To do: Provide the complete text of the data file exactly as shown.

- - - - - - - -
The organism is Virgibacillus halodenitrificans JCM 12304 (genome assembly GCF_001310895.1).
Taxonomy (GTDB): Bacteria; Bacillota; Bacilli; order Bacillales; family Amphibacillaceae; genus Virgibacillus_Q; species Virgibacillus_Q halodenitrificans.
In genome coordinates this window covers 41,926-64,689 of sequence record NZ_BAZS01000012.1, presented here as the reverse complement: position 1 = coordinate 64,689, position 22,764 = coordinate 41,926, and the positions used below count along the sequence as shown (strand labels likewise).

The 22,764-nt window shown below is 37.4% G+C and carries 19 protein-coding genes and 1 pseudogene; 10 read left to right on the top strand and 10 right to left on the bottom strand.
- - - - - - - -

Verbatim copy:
The organism is Virgibacillus halodenitrificans JCM 12304 (genome assembly GCF_001310895.1).
Taxonomy (GTDB): Bacteria; Bacillota; Bacilli; order Bacillales; family Amphibacillaceae; genus Virgibacillus_Q; species Virgibacillus_Q halodenitrificans.
In genome coordinates this window covers 41,926-64,689 of sequence record NZ_BAZS01000012.1, presented here as the reverse complement: position 1 = coordinate 64,689, position 22,764 = coordinate 41,926, and the positions used below count along the sequence as shown (strand labels likewise).

The 22,764-nt window shown below is 37.4% G+C and carries 19 protein-coding genes and 1 pseudogene; 10 read left to right on the top strand and 10 right to left on the bottom strand.